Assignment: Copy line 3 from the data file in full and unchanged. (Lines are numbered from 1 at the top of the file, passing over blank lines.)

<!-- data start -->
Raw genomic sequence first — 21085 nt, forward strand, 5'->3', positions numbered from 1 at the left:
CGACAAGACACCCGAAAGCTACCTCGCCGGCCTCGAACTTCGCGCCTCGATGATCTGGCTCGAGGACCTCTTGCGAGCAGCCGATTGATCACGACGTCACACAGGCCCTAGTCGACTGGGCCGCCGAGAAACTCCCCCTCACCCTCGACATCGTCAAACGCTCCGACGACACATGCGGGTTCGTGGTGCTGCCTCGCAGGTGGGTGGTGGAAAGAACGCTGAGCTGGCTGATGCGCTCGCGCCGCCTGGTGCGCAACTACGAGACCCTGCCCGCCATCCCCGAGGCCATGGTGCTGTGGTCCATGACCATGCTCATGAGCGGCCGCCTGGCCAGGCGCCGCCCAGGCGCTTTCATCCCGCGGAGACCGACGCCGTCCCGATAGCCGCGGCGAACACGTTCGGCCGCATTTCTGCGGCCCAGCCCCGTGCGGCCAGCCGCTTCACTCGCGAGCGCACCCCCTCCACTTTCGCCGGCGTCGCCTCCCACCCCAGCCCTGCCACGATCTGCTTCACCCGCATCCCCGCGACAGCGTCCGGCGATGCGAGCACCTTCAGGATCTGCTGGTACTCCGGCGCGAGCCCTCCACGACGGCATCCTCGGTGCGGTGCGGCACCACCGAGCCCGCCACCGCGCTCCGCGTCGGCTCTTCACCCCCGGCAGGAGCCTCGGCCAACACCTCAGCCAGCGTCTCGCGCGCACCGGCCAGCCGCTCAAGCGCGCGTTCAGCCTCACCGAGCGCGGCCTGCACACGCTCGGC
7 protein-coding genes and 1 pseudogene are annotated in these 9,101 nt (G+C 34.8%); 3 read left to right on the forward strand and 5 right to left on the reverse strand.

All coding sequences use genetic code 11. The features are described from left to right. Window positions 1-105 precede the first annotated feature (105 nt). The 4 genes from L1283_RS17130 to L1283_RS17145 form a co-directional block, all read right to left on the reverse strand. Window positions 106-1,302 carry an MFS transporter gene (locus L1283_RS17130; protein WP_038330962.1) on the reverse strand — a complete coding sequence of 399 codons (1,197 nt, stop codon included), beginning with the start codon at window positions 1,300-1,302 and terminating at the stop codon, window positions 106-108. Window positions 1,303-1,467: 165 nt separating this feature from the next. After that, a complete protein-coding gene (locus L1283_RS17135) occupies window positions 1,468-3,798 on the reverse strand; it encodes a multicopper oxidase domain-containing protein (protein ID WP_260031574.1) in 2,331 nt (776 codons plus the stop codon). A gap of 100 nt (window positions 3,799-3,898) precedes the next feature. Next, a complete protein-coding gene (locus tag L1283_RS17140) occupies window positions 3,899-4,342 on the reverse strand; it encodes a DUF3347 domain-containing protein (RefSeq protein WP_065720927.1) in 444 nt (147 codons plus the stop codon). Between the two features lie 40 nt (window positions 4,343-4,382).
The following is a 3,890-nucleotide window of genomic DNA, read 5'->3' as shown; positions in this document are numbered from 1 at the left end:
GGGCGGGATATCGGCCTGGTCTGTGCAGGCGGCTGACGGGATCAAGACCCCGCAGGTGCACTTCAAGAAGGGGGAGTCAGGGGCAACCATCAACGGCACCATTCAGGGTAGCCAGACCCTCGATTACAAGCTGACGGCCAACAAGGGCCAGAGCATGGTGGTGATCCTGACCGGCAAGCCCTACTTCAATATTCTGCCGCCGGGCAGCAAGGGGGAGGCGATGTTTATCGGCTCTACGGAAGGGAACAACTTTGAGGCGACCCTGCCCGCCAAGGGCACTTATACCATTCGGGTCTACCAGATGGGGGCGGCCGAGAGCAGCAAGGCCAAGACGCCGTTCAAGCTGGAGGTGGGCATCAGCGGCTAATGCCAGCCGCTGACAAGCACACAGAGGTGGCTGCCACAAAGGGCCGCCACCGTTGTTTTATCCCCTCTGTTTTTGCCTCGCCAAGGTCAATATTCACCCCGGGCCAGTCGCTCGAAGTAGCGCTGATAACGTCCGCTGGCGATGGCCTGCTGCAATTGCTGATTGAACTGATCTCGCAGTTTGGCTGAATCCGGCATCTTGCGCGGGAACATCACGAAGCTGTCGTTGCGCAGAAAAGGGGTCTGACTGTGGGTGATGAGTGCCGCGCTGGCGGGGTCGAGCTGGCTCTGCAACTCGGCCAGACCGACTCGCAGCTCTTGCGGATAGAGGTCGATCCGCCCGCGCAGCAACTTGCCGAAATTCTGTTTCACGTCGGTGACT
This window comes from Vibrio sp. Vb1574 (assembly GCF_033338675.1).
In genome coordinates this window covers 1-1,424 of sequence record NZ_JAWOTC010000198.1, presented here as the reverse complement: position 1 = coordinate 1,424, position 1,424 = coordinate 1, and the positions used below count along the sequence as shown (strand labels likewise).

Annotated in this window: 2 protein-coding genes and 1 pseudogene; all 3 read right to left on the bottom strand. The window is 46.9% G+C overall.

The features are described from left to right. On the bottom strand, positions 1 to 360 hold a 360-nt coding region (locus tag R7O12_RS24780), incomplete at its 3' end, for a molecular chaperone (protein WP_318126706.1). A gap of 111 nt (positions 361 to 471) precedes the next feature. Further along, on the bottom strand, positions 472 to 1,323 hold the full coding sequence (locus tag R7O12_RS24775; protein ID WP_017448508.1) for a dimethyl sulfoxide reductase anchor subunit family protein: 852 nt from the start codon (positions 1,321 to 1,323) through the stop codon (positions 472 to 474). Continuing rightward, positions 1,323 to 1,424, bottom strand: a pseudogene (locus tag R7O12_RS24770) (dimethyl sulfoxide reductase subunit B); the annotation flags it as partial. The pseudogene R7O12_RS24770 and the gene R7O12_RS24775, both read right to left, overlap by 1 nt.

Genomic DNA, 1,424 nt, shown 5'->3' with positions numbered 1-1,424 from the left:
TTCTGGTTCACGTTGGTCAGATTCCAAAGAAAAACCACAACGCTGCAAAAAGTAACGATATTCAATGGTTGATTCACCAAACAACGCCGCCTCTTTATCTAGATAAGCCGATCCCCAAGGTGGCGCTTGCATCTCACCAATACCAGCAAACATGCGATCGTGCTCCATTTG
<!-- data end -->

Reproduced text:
7 protein-coding genes and 1 pseudogene are annotated in these 9,101 nt (G+C 34.8%); 3 read left to right on the forward strand and 5 right to left on the reverse strand.